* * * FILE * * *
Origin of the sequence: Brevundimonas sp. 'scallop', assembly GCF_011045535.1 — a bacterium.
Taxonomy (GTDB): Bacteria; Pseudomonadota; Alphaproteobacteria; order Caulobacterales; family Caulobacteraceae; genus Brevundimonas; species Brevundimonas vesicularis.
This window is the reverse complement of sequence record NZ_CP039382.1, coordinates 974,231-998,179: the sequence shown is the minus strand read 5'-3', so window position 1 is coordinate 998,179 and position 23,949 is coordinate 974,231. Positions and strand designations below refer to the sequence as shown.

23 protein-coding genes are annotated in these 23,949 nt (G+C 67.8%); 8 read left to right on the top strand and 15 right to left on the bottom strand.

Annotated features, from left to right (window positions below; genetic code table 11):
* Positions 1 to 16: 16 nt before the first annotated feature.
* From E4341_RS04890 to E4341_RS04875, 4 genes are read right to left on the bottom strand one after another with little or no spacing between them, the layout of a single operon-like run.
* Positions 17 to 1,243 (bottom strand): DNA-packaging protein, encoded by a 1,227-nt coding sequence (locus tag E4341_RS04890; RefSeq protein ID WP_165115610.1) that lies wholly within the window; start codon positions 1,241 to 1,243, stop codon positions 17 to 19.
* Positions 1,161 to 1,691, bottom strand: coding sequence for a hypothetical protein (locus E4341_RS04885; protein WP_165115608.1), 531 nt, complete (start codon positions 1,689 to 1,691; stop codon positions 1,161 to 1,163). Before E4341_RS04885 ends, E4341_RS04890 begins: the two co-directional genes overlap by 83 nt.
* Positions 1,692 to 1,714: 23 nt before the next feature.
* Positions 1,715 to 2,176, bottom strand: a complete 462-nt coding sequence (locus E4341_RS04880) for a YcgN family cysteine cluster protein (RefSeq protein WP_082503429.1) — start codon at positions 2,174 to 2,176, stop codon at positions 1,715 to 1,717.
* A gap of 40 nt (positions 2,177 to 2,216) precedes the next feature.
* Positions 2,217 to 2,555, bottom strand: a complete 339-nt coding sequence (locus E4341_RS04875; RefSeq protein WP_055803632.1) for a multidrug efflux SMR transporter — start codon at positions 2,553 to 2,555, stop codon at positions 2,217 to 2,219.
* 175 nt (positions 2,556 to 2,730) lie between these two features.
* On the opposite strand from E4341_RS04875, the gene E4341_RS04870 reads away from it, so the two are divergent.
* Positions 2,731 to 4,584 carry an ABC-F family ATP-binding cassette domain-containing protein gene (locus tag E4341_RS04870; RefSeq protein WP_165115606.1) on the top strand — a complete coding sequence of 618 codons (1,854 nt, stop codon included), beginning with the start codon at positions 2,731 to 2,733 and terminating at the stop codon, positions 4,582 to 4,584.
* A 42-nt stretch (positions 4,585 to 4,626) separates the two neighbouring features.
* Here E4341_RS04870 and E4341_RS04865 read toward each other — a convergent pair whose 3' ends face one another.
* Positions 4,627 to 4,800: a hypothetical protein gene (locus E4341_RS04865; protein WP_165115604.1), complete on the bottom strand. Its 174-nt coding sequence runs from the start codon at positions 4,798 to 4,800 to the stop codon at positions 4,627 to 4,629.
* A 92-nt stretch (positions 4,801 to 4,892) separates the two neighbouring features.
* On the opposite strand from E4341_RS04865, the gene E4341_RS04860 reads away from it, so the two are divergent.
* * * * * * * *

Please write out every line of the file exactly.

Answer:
Origin of the sequence: Brevundimonas sp. 'scallop', assembly GCF_011045535.1 — a bacterium.
Taxonomy (GTDB): Bacteria; Pseudomonadota; Alphaproteobacteria; order Caulobacterales; family Caulobacteraceae; genus Brevundimonas; species Brevundimonas vesicularis.
This window is the reverse complement of sequence record NZ_CP039382.1, coordinates 974,231-998,179: the sequence shown is the minus strand read 5'-3', so window position 1 is coordinate 998,179 and position 23,949 is coordinate 974,231. Positions and strand designations below refer to the sequence as shown.

23 protein-coding genes are annotated in these 23,949 nt (G+C 67.8%); 8 read left to right on the top strand and 15 right to left on the bottom strand.

Annotated features, from left to right (window positions below; genetic code table 11):
* Positions 1 to 16: 16 nt before the first annotated feature.
* From E4341_RS04890 to E4341_RS04875, 4 genes are read right to left on the bottom strand one after another with little or no spacing between them, the layout of a single operon-like run.
* Positions 17 to 1,243 (bottom strand): DNA-packaging protein, encoded by a 1,227-nt coding sequence (locus tag E4341_RS04890; RefSeq protein ID WP_165115610.1) that lies wholly within the window; start codon positions 1,241 to 1,243, stop codon positions 17 to 19.
* Positions 1,161 to 1,691, bottom strand: coding sequence for a hypothetical protein (locus E4341_RS04885; protein WP_165115608.1), 531 nt, complete (start codon positions 1,689 to 1,691; stop codon positions 1,161 to 1,163). Before E4341_RS04885 ends, E4341_RS04890 begins: the two co-directional genes overlap by 83 nt.
* Positions 1,692 to 1,714: 23 nt before the next feature.
* Positions 1,715 to 2,176, bottom strand: a complete 462-nt coding sequence (locus E4341_RS04880) for a YcgN family cysteine cluster protein (RefSeq protein WP_082503429.1) — start codon at positions 2,174 to 2,176, stop codon at positions 1,715 to 1,717.
* A gap of 40 nt (positions 2,177 to 2,216) precedes the next feature.
* Positions 2,217 to 2,555, bottom strand: a complete 339-nt coding sequence (locus E4341_RS04875; RefSeq protein WP_055803632.1) for a multidrug efflux SMR transporter — start codon at positions 2,553 to 2,555, stop codon at positions 2,217 to 2,219.
* 175 nt (positions 2,556 to 2,730) lie between these two features.
* On the opposite strand from E4341_RS04875, the gene E4341_RS04870 reads away from it, so the two are divergent.
* Positions 2,731 to 4,584 carry an ABC-F family ATP-binding cassette domain-containing protein gene (locus tag E4341_RS04870; RefSeq protein WP_165115606.1) on the top strand — a complete coding sequence of 618 codons (1,854 nt, stop codon included), beginning with the start codon at positions 2,731 to 2,733 and terminating at the stop codon, positions 4,582 to 4,584.
* A 42-nt stretch (positions 4,585 to 4,626) separates the two neighbouring features.
* Here E4341_RS04870 and E4341_RS04865 read toward each other — a convergent pair whose 3' ends face one another.
* Positions 4,627 to 4,800: a hypothetical protein gene (locus E4341_RS04865; protein WP_165115604.1), complete on the bottom strand. Its 174-nt coding sequence runs from the start codon at positions 4,798 to 4,800 to the stop codon at positions 4,627 to 4,629.
* A 92-nt stretch (positions 4,801 to 4,892) separates the two neighbouring features.
* On the opposite strand from E4341_RS04865, the gene E4341_RS04860 reads away from it, so the two are divergent.